"Clients tell us they have cut back in other areas, such as cable TV and eating out," McMillan said, "but exercise keeps them sane."

Powers said the poor economy has actually boosted her business.

When times are bad, said Powers, "people want to feel good about themselves," which she said led to an increased focus on staying fit.

McMillan also pointed out that, if you are unemployed, now is the perfect time to get in shape – that way, you'll look your best when the right job comes along, she said.

"You can develop fun relationships that open doors," McMillan said.

Get the word out 

"Word of mouth is the best way to grow a business in this industry," Strain said.

Of the 10 new clients he picked up since Jan. 1, Allen said four have been referrals.

Community involvement is another way fitness professionals make potential clients aware of what they have to offer. Pax said they regularly donate memberships for nonprofit fundraisers and recently hosted the powerlifting team for the Special Olympics. 

Bullock said her initial membership fee is now a donation of groceries to a local women's shelter. As for Allen at Endeavourz Training, his company recently presented a workshop on health and exercise at the Jack, Will and Rob Center in Camas.

Fitness industry is beefing up

Allen and McMillan said they were both considering moving to a larger space, and McMillan said that she foresaw continued growth in the private gym/personal training industry.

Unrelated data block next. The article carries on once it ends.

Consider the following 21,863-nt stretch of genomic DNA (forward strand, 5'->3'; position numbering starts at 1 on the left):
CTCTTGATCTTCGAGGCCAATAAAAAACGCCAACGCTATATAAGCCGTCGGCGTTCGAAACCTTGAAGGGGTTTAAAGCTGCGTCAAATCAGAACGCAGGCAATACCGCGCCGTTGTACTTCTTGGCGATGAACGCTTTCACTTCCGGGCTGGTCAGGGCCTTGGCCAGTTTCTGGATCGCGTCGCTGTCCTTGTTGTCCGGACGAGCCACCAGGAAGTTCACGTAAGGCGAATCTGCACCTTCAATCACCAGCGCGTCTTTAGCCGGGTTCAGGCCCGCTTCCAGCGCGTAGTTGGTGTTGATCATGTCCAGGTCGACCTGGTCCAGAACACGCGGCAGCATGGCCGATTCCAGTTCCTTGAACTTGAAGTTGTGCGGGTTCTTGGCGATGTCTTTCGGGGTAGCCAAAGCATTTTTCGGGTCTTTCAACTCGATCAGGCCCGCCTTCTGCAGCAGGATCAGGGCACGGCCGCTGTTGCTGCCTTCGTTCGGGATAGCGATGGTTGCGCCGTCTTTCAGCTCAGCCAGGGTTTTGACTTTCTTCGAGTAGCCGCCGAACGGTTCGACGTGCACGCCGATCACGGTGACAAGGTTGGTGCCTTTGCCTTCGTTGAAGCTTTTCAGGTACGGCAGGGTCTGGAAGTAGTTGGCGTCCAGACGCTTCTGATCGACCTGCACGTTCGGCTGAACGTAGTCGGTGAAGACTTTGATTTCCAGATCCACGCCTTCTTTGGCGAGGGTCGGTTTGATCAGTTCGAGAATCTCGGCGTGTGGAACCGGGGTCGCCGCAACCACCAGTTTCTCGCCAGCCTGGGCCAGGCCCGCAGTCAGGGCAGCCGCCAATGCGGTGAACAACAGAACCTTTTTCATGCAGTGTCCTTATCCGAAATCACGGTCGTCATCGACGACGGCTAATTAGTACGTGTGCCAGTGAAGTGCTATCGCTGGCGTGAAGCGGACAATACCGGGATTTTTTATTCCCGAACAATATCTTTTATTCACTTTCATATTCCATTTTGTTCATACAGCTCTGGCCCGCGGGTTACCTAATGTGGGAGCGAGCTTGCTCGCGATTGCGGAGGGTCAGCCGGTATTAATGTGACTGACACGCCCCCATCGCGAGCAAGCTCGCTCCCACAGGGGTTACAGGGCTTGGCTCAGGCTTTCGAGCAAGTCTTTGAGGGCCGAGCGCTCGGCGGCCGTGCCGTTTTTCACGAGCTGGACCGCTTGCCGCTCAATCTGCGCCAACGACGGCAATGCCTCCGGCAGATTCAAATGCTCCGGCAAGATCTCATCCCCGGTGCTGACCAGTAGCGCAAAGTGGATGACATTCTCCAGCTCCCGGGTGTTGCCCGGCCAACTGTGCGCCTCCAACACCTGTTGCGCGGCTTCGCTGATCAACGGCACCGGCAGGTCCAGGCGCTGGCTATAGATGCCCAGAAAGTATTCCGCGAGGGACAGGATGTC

"People are getting older and more health conscious," McMillan said.

She also predicted that larger gyms, such as 24-Hour Fitness and L.A. Fitness, would open a few more facilities in the greater Vancouver area.

The advent of a few more corporate fitness clubs doesn't worry McMillan, however. "I'd love to have an L.A. Fitness right next to us – it wouldn't hurt us at all," she said.

Allen said that the community could use more quality personal trainers, and has plans to rent his studio out to other trainers, to help them get established.

"Even though we're creating competition," Allen said. "We think it's more important to create a healthier Vancouver."


Sidebar:  What to look for in a personal trainer

"It's not that hard to become a personal trainer," said Vincent Allen of Endeavourz Training. "But to stand out, you need passion."

Allen suggests that when looking for a personal trainer, you should make sure he or she is focused on your goals and is able to integrate fitness into your entire lifestyle. The program should include nutrition, cardiovascular training, resistance training and body core strengthening, according to Allen.

According to Shyla Strain, fitness manager and certified fitness professional for Grace Physical Training Institute, it was also important to find a trainer who has taken the time and effort to educate themselves.

"Looking buff isn't enough anymore," Strain said. "You have to be certified and educated."

She said that the four main accrediting organizations were the American College of Sports Medicine, National Academy of Sports Medicine, American Council on Exercise and the Cooper Institute.

Laura Bullock, owner of Fit Sisters LLC, added the IDEA Health and Fitness Association to the list. "With accreditation," said Bullock, "The level of quality is better."